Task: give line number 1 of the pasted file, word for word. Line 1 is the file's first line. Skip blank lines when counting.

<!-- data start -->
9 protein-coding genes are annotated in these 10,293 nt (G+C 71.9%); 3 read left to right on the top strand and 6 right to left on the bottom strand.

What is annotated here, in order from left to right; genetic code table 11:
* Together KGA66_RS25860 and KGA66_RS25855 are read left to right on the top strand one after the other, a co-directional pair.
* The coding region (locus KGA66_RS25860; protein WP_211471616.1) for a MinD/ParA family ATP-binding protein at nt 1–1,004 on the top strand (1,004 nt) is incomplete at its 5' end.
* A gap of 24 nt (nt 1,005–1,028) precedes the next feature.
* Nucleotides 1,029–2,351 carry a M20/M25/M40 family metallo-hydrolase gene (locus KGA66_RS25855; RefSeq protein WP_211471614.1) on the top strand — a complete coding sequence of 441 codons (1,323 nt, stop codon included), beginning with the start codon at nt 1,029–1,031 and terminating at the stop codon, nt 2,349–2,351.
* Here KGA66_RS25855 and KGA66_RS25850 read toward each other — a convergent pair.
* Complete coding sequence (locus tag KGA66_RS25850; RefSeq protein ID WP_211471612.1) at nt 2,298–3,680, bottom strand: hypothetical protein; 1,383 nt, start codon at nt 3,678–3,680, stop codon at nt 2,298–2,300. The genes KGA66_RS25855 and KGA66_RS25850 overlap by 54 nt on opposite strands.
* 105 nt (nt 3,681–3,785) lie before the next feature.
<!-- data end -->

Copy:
9 protein-coding genes are annotated in these 10,293 nt (G+C 71.9%); 3 read left to right on the top strand and 6 right to left on the bottom strand.